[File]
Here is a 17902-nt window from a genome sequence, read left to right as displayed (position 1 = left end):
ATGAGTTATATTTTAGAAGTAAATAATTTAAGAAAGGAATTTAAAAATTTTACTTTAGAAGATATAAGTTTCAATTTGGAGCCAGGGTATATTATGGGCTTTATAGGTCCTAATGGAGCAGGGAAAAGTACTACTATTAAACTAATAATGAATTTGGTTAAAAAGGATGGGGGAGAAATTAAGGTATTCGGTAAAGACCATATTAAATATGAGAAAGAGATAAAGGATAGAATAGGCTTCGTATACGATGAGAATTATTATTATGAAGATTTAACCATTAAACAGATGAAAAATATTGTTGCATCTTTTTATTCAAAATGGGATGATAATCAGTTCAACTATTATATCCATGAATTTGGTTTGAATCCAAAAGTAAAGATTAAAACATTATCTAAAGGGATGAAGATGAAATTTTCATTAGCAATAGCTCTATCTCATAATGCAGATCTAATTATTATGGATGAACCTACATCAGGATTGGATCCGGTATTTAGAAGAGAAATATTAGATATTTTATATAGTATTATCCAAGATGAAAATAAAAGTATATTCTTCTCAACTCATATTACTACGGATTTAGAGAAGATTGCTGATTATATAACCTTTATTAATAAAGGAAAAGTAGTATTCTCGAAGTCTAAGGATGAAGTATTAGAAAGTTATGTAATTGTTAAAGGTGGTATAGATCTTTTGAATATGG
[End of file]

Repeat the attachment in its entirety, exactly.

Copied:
Here is a 17902-nt window from a genome sequence, read left to right as displayed (position 1 = left end):
ATGAGTTATATTTTAGAAGTAAATAATTTAAGAAAGGAATTTAAAAATTTTACTTTAGAAGATATAAGTTTCAATTTGGAGCCAGGGTATATTATGGGCTTTATAGGTCCTAATGGAGCAGGGAAAAGTACTACTATTAAACTAATAATGAATTTGGTTAAAAAGGATGGGGGAGAAATTAAGGTATTCGGTAAAGACCATATTAAATATGAGAAAGAGATAAAGGATAGAATAGGCTTCGTATACGATGAGAATTATTATTATGAAGATTTAACCATTAAACAGATGAAAAATATTGTTGCATCTTTTTATTCAAAATGGGATGATAATCAGTTCAACTATTATATCCATGAATTTGGTTTGAATCCAAAAGTAAAGATTAAAACATTATCTAAAGGGATGAAGATGAAATTTTCATTAGCAATAGCTCTATCTCATAATGCAGATCTAATTATTATGGATGAACCTACATCAGGATTGGATCCGGTATTTAGAAGAGAAATATTAGATATTTTATATAGTATTATCCAAGATGAAAATAAAAGTATATTCTTCTCAACTCATATTACTACGGATTTAGAGAAGATTGCTGATTATATAACCTTTATTAATAAAGGAAAAGTAGTATTCTCGAAGTCTAAGGATGAAGTATTAGAAAGTTATGTAATTGTTAAAGGTGGTATAGATCTTTTGAATATGG